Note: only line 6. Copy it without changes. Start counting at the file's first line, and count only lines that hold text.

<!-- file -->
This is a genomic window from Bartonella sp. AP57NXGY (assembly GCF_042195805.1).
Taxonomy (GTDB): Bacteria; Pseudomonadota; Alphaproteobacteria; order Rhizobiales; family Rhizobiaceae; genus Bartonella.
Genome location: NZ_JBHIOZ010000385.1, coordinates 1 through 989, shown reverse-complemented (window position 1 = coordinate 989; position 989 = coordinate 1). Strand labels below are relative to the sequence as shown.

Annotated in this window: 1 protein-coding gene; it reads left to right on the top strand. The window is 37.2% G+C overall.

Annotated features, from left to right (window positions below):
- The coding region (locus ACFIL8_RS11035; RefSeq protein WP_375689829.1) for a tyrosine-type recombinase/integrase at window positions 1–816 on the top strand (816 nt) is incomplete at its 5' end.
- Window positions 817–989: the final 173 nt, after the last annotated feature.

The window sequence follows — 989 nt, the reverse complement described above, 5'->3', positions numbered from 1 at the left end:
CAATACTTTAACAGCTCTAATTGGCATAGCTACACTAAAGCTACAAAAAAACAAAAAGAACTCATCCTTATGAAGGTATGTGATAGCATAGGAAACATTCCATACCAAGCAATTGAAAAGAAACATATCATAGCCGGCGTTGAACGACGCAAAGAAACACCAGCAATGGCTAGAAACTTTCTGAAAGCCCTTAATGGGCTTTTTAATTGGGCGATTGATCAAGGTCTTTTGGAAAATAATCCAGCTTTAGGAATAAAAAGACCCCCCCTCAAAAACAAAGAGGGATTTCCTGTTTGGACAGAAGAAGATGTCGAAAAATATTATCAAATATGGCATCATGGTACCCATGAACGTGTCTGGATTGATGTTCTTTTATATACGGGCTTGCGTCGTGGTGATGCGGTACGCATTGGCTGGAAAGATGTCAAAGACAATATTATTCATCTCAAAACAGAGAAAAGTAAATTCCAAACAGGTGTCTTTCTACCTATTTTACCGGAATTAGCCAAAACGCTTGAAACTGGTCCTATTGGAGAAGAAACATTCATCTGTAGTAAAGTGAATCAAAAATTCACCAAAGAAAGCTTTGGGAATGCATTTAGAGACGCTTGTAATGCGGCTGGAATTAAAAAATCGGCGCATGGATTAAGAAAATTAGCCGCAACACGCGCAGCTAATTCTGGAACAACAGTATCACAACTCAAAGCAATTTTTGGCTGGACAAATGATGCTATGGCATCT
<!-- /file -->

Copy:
- The coding region (locus ACFIL8_RS11035; RefSeq protein WP_375689829.1) for a tyrosine-type recombinase/integrase at window positions 1–816 on the top strand (816 nt) is incomplete at its 5' end.